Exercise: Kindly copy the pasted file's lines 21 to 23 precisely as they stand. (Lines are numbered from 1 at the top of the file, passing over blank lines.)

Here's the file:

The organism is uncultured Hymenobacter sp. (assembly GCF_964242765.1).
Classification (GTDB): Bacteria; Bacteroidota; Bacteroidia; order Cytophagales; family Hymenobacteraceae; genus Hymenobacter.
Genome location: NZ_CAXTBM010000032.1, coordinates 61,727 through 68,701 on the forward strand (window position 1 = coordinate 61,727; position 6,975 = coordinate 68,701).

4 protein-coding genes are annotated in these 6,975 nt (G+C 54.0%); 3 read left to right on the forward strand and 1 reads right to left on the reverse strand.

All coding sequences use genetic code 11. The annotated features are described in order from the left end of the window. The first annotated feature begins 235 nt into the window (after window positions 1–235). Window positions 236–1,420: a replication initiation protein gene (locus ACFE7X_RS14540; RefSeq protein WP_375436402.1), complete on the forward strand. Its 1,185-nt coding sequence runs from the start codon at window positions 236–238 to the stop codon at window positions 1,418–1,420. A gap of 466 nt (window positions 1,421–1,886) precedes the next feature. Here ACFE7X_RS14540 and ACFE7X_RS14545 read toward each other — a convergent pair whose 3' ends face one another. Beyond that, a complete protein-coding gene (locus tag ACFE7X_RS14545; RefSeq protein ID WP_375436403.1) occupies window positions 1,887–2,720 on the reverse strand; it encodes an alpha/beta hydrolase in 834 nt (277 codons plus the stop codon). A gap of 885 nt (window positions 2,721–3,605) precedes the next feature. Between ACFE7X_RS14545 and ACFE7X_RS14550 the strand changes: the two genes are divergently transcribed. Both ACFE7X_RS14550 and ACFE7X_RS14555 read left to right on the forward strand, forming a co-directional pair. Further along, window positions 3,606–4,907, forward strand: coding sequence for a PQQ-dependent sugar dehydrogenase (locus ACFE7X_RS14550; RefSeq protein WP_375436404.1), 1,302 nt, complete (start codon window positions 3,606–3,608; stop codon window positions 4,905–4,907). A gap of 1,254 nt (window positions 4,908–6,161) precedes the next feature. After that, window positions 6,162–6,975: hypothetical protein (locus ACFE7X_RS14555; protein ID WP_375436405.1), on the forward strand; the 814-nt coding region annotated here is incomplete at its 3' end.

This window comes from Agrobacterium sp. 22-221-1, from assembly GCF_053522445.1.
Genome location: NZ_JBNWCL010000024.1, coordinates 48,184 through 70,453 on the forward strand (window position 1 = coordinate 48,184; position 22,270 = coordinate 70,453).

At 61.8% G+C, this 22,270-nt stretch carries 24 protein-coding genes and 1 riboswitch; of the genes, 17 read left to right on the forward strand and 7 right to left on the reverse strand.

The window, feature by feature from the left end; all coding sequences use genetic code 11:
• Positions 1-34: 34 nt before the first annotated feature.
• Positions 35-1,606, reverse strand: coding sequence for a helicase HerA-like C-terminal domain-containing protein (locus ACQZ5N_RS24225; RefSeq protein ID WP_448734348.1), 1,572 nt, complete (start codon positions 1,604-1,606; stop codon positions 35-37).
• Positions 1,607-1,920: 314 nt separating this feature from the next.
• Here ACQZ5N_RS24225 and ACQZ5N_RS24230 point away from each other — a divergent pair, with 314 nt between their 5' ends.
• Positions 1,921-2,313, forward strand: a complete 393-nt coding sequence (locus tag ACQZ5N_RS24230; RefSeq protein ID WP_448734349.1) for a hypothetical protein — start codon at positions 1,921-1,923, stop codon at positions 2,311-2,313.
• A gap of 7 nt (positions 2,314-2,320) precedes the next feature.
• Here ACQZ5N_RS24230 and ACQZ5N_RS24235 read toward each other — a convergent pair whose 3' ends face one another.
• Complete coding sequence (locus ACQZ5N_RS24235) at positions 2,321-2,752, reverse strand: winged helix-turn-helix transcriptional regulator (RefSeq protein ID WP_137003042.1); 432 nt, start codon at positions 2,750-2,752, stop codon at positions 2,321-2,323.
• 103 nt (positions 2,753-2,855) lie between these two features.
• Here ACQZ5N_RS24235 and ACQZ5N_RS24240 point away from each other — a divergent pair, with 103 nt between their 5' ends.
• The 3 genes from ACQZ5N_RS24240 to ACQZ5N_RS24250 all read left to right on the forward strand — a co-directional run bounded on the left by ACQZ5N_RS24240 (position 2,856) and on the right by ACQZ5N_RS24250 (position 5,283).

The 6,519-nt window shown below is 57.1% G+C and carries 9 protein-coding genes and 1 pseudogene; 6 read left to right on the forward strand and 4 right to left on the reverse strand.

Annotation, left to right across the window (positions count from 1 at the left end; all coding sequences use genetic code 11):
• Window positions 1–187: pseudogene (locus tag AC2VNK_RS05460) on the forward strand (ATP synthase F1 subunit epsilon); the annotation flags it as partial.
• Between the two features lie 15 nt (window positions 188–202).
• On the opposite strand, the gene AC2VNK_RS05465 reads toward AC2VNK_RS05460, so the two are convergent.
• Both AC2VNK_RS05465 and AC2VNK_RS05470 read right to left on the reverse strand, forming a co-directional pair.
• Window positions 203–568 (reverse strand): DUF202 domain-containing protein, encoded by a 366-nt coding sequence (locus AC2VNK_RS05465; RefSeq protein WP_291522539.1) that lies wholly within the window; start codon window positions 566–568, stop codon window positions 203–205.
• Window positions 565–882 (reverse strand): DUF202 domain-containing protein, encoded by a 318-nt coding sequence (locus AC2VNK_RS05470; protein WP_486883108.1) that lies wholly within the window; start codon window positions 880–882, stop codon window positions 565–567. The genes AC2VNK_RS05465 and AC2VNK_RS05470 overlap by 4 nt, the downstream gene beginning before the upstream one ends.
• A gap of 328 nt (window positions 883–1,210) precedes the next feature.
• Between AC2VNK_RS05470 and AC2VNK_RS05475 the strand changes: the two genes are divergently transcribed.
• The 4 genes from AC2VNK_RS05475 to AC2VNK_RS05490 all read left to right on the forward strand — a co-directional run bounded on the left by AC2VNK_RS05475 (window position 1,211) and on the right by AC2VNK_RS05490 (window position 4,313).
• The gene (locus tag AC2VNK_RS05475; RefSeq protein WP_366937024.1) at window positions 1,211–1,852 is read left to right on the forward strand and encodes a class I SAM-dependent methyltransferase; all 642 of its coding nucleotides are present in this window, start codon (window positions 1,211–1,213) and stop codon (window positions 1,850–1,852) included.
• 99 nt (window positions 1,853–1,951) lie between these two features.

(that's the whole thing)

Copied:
The 6,519-nt window shown below is 57.1% G+C and carries 9 protein-coding genes and 1 pseudogene; 6 read left to right on the forward strand and 4 right to left on the reverse strand.

Annotation, left to right across the window (positions count from 1 at the left end; all coding sequences use genetic code 11):
• Window positions 1–187: pseudogene (locus tag AC2VNK_RS05460) on the forward strand (ATP synthase F1 subunit epsilon); the annotation flags it as partial.